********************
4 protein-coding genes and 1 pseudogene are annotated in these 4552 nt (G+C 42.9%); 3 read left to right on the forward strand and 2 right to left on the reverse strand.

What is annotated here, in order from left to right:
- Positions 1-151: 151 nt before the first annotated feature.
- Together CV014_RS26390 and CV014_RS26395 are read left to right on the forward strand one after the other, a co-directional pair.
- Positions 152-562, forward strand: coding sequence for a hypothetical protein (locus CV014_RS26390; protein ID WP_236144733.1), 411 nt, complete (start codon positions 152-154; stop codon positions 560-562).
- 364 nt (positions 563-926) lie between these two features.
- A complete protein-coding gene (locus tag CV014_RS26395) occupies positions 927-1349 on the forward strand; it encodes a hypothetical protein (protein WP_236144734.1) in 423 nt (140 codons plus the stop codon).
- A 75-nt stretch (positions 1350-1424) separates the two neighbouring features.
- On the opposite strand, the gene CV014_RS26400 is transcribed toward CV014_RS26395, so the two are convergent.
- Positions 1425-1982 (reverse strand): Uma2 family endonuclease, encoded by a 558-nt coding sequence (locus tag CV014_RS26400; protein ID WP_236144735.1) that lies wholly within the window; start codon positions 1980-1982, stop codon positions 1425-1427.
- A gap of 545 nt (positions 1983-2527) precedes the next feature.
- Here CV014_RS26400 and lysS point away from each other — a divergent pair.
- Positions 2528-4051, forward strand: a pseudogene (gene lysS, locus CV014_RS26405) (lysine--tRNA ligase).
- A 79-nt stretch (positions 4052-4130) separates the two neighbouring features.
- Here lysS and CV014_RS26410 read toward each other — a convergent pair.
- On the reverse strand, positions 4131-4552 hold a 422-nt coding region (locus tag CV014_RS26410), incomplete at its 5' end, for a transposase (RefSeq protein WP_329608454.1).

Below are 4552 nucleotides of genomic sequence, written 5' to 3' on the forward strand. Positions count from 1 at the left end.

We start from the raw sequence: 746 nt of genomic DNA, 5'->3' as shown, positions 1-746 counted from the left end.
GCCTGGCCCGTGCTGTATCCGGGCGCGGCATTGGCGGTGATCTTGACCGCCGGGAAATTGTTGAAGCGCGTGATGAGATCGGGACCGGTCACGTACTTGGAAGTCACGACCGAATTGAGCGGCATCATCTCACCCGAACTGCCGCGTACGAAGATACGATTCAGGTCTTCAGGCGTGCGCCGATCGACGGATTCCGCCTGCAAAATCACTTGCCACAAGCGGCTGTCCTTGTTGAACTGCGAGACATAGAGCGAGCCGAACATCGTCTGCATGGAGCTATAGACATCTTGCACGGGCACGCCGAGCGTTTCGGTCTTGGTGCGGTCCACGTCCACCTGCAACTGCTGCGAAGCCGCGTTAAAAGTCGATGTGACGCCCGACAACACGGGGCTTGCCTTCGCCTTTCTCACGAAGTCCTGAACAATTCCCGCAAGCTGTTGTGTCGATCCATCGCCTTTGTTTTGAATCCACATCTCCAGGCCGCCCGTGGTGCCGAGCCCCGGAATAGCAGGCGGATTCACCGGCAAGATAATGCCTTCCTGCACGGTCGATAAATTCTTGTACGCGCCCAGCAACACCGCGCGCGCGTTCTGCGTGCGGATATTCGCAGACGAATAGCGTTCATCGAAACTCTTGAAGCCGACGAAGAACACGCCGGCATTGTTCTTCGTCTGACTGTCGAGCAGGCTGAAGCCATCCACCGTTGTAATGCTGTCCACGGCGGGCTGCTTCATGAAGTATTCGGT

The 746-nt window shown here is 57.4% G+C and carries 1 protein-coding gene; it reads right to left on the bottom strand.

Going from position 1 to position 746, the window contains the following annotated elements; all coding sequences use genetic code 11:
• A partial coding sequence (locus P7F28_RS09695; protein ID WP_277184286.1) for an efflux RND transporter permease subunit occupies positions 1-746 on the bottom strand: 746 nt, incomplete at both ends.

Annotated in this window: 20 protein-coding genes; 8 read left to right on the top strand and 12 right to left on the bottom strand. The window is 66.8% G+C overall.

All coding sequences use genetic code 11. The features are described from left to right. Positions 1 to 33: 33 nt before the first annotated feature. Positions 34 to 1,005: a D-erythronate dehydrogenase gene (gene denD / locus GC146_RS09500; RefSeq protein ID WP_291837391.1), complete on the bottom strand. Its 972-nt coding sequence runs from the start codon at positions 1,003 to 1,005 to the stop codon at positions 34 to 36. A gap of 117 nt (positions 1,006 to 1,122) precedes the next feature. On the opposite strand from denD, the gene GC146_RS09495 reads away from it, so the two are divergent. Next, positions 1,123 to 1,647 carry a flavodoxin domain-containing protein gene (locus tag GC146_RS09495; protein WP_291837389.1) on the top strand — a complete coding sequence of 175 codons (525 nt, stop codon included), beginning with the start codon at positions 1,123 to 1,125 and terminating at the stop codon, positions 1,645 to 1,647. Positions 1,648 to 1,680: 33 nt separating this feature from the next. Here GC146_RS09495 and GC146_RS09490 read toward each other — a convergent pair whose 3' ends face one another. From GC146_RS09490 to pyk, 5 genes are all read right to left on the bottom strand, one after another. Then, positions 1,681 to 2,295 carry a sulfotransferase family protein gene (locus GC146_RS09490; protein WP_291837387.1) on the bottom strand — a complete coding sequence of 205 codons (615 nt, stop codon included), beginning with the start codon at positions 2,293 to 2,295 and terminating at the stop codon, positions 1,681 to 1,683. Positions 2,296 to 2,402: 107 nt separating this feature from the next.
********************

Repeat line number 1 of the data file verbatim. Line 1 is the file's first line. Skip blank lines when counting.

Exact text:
4 protein-coding genes and 1 pseudogene are annotated in these 4552 nt (G+C 42.9%); 3 read left to right on the forward strand and 2 right to left on the reverse strand.